Stuttgart on a Short Trip

by AndreaMeyers /
AndreaMeyers's picture
Jun 17, 2009 / 1 comments

When many travelers think of Germany, they think of Berlin and Munich or the Rhine wine country, but there are other wonderful cities and states to visit, and Stuttgart and the state of Baden-Württemberg should be on the list. It is on the border of the Black Forest (Schwarzwald) region and is a business center for the auto industry and the U.S. military. There is plenty to see in the Stuttgart area and it’s an easy city to travel in and out of to see other parts of Baden-Württemberg. Here are some notes from my recent trip to the area.

Getting Around

The public transportation system is very good and can get you just about anywhere you want to go in and around Stuttgart. The main train station (Hauptbahnhof) and bus station (Zentraler Omnibus-bahnhof) in downtown Stuttgart is the center of travel and most of the local, regional, and national trains stop here each day. If you plan to use the trains (S-Bahn and U-Bahn) to get around Stuttgart, a day ticket is the way to go. For a fixed fee of €12,00, you can go anywhere in the system and get off as many times as you want until the daily end of transportation service. You can also purchase a group or family all day ticket for 1 to 5 adults which allows any number of children under the age of 17. A bicycle or dog counts as one person on the ticket. All of these tickets can be purchased for the current day or a future date. For longer stays, check into a weekly or monthly ticket. All types of tickets can be purchased through the machines at each train station.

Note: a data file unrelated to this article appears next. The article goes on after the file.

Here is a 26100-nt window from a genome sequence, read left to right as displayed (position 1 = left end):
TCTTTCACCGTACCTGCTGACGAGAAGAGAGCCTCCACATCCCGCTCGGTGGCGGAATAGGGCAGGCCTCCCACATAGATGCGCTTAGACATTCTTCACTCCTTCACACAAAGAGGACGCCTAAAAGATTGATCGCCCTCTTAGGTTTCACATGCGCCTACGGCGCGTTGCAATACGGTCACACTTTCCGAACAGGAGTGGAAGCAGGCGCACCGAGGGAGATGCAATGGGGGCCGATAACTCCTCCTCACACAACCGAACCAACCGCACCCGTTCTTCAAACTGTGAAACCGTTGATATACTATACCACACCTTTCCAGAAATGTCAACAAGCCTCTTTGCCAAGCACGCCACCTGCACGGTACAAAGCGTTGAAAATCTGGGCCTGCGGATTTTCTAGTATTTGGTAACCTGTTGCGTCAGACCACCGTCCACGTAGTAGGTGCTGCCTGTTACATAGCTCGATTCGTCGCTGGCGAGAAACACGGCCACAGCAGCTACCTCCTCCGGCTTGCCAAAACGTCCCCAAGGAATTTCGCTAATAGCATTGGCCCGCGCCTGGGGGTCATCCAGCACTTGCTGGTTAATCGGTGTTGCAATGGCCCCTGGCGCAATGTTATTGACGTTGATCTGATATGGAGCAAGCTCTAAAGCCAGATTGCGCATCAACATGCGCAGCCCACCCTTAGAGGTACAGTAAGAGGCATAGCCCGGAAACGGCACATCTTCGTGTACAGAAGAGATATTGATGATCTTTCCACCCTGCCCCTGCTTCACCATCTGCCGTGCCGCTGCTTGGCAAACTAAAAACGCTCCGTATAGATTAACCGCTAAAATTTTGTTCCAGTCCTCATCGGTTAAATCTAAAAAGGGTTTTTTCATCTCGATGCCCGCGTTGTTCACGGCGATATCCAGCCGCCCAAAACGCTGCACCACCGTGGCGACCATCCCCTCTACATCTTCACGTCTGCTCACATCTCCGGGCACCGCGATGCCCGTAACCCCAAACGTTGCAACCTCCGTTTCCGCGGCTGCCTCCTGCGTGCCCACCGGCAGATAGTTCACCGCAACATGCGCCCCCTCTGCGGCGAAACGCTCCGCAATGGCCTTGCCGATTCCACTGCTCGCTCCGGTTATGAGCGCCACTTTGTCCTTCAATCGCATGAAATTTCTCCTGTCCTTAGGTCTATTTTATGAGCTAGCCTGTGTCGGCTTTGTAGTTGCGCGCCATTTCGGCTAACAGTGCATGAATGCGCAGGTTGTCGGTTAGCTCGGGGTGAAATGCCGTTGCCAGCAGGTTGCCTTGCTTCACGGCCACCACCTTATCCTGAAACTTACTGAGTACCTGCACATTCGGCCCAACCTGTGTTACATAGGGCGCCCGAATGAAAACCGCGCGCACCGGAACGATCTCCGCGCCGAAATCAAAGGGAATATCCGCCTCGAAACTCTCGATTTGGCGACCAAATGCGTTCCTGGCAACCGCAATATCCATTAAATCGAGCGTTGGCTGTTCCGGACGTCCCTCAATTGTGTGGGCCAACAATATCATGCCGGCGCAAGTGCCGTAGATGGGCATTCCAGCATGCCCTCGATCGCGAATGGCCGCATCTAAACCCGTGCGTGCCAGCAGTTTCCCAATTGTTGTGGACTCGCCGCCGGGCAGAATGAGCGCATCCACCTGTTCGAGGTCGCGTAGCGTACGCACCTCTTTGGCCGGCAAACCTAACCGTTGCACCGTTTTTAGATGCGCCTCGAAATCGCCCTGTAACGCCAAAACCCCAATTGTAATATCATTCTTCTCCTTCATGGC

There are good places to stroll in the Stuttgart city center, and you can see many of the architectural and cultural sights all within a mile or two. The strolling area is accessible via the trains. S-Bahn stops include Stadtmitte and Hauptbahnhoff, and U-Bahn stops include Arnulf-Klett Platz, Staatsgalerie, Neckartor, Schlossplatz, Charlottenplatz, Rathaus, Rotebühlplatz, and Friederichsbau.

The Königstrasse is the main shopping street, a large pedestrian-only street that is supposedly the longest in Germany. Königstrasse leads to the Schlossplatz where the New Castle (Neues Schloss) is located, and also runs past Schillerplatz where the Old Castle (Altes Schoss) is located.

Stuttgart, Altes Schloss

Take a few turns behind the Altes Schloss and you’ll find the Markthalle and the Rathaus with the glockenspiel where they hold an outdoor market.

Stuttgart Markthalle

Other places to see include the Staatstheater, Wilhelmpalais, the Wilhelma Zoo, and a number of museums. If you visit in the month of December you can see the Stuttgart Christmas Market, one of the largest in Germany.